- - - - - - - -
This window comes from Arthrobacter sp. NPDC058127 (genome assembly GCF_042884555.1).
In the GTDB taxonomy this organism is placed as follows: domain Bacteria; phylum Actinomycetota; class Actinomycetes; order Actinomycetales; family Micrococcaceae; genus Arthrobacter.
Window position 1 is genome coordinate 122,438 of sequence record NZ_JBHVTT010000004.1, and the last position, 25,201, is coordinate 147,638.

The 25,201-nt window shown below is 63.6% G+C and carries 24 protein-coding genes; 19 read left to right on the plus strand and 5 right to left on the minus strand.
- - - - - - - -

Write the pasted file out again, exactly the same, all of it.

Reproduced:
This window comes from Arthrobacter sp. NPDC058127 (genome assembly GCF_042884555.1).
In the GTDB taxonomy this organism is placed as follows: domain Bacteria; phylum Actinomycetota; class Actinomycetes; order Actinomycetales; family Micrococcaceae; genus Arthrobacter.
Window position 1 is genome coordinate 122,438 of sequence record NZ_JBHVTT010000004.1, and the last position, 25,201, is coordinate 147,638.

The 25,201-nt window shown below is 63.6% G+C and carries 24 protein-coding genes; 19 read left to right on the plus strand and 5 right to left on the minus strand.